“Increasing pressure on electronics companies to ensure that their products do not contain illicit minerals from the killing fields in eastern Congo is beginning to have a significant impact. With bills on conflict minerals moving through Congress, the electronics industry has spent about $2 million per month lobbying Senate offices to relax the legislation”
The legislation in question was The Dodd-Frank Act, and it was signed into law on July 21, 2010. It included a little known ‘Section 1502’ that adds additional reporting requirements for companies’ SEC filings on the sources of certain ‘conflict minerals’.
That lobbying campaign from 2009 puts last week’s row about the This American Life, and its decision to withdraw the damning Apple episode, into a longer term context. Although its producer admitted that parts of then epsiode were ‘fabricated’, and said the show ‘should never have been put on air’, the upsurge in media interest shows no signs of abating. The blood minerals story is not going to go away.
This week, for example, a ninety minute French documentary La Puce à l’Oreille (The Chip In The Ear) will be aired in France. It joins a sequence of films that expose the social and environmental back-story of electronic products. The price we pay for the five billion cellphones already made, and for the opportunity to change them every 18 months – the French average – is a war that has taken more than five million lives and continues to cause appalling social and environmental destruction. The French film features one reporter filming from the mines of Congo; a second visits a factory in Shenzhen, in China, where workers produce a new phone every 20 seconds; a third report from near Delhi appears to show children involved in the recycling of millions of discarded mobile phones that arrive in containers from the west.
La Puce à l’Oreille follows the last year’s Danish production Blood In The Mobile. Film maker Frank Poulsen used a Nokia-made device in the Eastern Democratic Republic of Congo; from there, he reported on the bloodiest conflict since World War II. Poulsen’s one-guy-and-a-Nokia film was not without its critics: There’s an intelligent studio discussion with a trailer and discussion here.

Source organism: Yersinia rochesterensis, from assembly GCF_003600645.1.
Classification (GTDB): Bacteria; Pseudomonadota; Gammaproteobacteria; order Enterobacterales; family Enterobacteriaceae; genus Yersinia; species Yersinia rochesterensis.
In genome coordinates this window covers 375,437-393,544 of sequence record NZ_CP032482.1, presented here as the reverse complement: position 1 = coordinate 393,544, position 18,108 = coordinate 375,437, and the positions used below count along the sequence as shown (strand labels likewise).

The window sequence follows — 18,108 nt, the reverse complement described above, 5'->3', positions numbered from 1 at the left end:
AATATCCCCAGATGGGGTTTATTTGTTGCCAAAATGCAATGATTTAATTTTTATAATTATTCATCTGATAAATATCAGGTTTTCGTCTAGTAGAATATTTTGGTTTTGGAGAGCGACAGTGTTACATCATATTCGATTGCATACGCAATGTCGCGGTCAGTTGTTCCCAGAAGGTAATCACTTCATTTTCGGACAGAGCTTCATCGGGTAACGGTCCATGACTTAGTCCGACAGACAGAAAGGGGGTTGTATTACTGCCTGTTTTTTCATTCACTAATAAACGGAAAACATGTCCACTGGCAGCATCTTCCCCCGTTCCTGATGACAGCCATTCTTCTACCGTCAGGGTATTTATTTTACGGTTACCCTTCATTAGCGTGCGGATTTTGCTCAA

These two cellphone documentaries follow the remarkable worldwide coverage achieved by The Lightbulb Conspiracy. Cosima Dannoritzer’s film, which is about the untold story of planned obsolescence, explains how first leading manufacturers of incandescent light bulbs – and later, manufacturers of electronic products – conspired to engineer short life expectancy into their products and thereby ensure continuous long-term profit for themselves.
The advocacy group Enough argues that the most effective way to clean things up in the blood minerals trade is to ensure transparency in the consumer electronics supply chain. The electronics industry protests (and this was part of their costly lobbying effort) that this is hard to implement. Their argument is technically correct; for example, when the consulting firm KPMG recently assisted a U.S.-based, global manufacturer to institute an ‘auditable’ supply chain, in response to the Dodd-Frank measure, they discovered that the firm had more than 3,000 suppliers. For his part Tim Cook, Apple’s Chief Executive, has defended the company’s oversight of its facilities; he told investors last month that the company has opened its factories to outside inspectors for the first time and began reporting some results of its factory audits more regularly. The electronics industry has responded further to growing concern by launching the Global e-Sustainability Initiative (GeSI) to address the need for a credible sourcing system. Another initiative, the Conflict-Free Smelter (CFS) assessment program, launched in 2011, has published a list of conflict-free smelters for tin, tantalum, tungsten and gold.